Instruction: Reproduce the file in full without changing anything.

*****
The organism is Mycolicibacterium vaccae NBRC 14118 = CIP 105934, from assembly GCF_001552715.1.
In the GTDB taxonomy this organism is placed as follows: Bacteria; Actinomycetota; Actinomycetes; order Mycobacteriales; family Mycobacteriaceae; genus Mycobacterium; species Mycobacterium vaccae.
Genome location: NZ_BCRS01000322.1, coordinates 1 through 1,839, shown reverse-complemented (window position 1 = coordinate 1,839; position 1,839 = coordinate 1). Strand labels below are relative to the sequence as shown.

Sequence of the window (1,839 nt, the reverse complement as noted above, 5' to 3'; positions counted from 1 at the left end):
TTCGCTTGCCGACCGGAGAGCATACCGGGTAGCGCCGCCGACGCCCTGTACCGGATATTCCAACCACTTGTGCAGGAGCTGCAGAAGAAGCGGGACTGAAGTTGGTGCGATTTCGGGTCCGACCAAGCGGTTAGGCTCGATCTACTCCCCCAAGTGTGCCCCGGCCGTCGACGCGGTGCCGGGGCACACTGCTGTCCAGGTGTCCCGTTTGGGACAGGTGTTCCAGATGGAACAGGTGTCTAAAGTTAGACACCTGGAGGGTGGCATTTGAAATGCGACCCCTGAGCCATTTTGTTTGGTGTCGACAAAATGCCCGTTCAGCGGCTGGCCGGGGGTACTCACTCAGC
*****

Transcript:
The organism is Mycolicibacterium vaccae NBRC 14118 = CIP 105934, from assembly GCF_001552715.1.
In the GTDB taxonomy this organism is placed as follows: Bacteria; Actinomycetota; Actinomycetes; order Mycobacteriales; family Mycobacteriaceae; genus Mycobacterium; species Mycobacterium vaccae.
Genome location: NZ_BCRS01000322.1, coordinates 1 through 1,839, shown reverse-complemented (window position 1 = coordinate 1,839; position 1,839 = coordinate 1). Strand labels below are relative to the sequence as shown.

Sequence of the window (1,839 nt, the reverse complement as noted above, 5' to 3'; positions counted from 1 at the left end):
TTCGCTTGCCGACCGGAGAGCATACCGGGTAGCGCCGCCGACGCCCTGTACCGGATATTCCAACCACTTGTGCAGGAGCTGCAGAAGAAGCGGGACTGAAGTTGGTGCGATTTCGGGTCCGACCAAGCGGTTAGGCTCGATCTACTCCCCCAAGTGTGCCCCGGCCGTCGACGCGGTGCCGGGGCACACTGCTGTCCAGGTGTCCCGTTTGGGACAGGTGTTCCAGATGGAACAGGTGTCTAAAGTTAGACACCTGGAGGGTGGCATTTGAAATGCGACCCCTGAGCCATTTTGTTTGGTGTCGACAAAATGCCCGTTCAGCGGCTGGCCGGGGGTACTCACTCAGC